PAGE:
Let’s also try to remember zinc doesn’t only support healthy immune function, it’s involved in a lot of other biological processes too.
Your body needs zinc. Your ongoing well-being requires you to consume a sufficient amount of zinc each day.
Eating for Good Health: A Look at Some Zinc-Rich Foods
Zinc is present in many different foods. Good sources include:
- Dairy products
- Dark chocolate
Zinc Supplements: What to Look Out for and What to Avoid
Adult men require 11 mg of zinc per day. Adult women only require slightly less.
They only need 8 mg per day. However, people who are taking zinc supplements to prevent or recover from disease often take more.
Within reason, there is no reason why people should not up their zinc intake slightly.
The National Institutes of Health says it’s safe to consume a maximum of 40 mg of zinc per day.
Needless to say, it would be foolhardy to deliberately aim for more.
Although it’s possible to buy supplements that only contain zinc, a better idea is to buy a multivitamin and mineral or a well formulated supergreens powder.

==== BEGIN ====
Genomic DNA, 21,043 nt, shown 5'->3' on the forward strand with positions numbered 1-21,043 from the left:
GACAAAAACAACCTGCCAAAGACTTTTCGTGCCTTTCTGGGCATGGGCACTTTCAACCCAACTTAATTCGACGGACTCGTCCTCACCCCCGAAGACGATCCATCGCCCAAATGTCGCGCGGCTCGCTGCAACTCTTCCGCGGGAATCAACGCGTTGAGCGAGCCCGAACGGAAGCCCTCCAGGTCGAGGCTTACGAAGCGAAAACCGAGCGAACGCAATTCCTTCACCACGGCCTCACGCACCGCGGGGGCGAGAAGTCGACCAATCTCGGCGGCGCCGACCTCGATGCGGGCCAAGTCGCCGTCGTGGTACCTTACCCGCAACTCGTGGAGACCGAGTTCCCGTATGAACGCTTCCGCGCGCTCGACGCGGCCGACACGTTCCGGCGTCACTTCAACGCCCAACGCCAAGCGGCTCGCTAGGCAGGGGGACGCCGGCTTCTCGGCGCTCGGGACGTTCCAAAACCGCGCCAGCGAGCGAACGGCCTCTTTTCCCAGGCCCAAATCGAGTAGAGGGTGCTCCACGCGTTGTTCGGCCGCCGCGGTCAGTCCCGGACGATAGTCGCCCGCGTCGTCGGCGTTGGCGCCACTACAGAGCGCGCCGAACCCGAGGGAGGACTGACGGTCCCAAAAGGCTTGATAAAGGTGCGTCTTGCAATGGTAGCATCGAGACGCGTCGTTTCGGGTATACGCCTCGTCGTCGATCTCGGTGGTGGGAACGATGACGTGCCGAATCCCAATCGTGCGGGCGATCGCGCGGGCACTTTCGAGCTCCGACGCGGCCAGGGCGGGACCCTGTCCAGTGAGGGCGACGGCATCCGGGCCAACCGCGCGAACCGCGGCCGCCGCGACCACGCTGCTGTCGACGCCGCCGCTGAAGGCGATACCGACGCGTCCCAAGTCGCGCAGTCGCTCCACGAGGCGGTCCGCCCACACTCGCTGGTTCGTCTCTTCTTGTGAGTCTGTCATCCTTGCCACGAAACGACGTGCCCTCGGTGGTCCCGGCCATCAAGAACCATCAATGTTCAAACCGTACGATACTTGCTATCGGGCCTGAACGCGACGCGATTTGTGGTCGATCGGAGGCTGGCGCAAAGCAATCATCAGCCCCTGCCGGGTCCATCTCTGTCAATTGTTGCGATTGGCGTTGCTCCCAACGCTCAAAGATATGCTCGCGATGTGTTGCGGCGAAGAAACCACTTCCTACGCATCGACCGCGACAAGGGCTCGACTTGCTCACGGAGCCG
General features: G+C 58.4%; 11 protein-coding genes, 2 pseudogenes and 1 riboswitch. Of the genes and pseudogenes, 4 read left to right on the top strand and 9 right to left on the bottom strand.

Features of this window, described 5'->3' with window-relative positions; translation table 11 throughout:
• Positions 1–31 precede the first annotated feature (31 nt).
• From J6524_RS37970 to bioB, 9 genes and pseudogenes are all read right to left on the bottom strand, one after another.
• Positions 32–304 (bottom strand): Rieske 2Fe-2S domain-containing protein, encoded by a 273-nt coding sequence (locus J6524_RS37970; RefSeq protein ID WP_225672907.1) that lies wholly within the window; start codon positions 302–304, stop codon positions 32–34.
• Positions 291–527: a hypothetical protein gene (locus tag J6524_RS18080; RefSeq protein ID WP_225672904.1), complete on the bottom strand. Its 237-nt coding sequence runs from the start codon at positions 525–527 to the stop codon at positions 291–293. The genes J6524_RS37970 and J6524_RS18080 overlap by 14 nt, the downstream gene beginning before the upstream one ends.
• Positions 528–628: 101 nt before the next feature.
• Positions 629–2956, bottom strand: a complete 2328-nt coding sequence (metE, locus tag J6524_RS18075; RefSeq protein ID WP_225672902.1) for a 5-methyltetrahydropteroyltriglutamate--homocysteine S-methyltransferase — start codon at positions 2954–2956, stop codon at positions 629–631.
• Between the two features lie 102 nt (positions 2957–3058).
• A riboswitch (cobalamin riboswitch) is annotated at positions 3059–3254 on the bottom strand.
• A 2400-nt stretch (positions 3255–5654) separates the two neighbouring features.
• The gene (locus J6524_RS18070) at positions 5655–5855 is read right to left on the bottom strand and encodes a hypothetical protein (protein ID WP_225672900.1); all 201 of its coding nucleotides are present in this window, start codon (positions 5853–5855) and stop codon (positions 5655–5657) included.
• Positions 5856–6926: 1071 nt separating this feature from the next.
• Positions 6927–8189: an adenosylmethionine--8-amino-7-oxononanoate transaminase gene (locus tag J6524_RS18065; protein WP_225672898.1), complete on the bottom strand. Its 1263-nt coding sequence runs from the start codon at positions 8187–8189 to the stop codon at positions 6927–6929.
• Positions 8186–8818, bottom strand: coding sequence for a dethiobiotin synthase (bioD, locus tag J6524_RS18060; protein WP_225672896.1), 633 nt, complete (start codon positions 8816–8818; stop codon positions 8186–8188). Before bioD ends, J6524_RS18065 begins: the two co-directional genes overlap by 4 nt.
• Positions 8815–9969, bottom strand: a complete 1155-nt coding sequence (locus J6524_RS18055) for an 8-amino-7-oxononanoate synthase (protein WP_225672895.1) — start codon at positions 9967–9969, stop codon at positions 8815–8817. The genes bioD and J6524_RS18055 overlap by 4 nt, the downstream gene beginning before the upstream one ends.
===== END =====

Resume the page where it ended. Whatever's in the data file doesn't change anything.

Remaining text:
Such products contain additional nutrients your immune system needs but it’s good practice to take a look at the label and make sure the supplement contains an adequate amount of zinc.
It’s also possible to buy zinc nasal sprays.
This may not be a good idea. Many people who have used such products report permanent changes to their sense of smell and taste.
Zinc and the Immune System – Key Take-Home Points
Zinc is one of several nutrients that are necessary for a strong immune system.
You can get zinc from many different types of food.
Ensuring an adequate zinc intake is one of the things you need to do to ensure your immune system is functioning at full power.
The aging process can weaken the immune system and make the body more susceptible to infection.
For this reason, it’s especially important not to neglect zinc intake later on in life.
Vegetarians who rely on plant-based food may be prone to zinc deficiency because plant-sourced zinc may not be so easy to absorb as the zinc in meats and shellfish.
Due to their stricter restrictions, vegans may need to be especially diligent when evaluating their intake of zinc.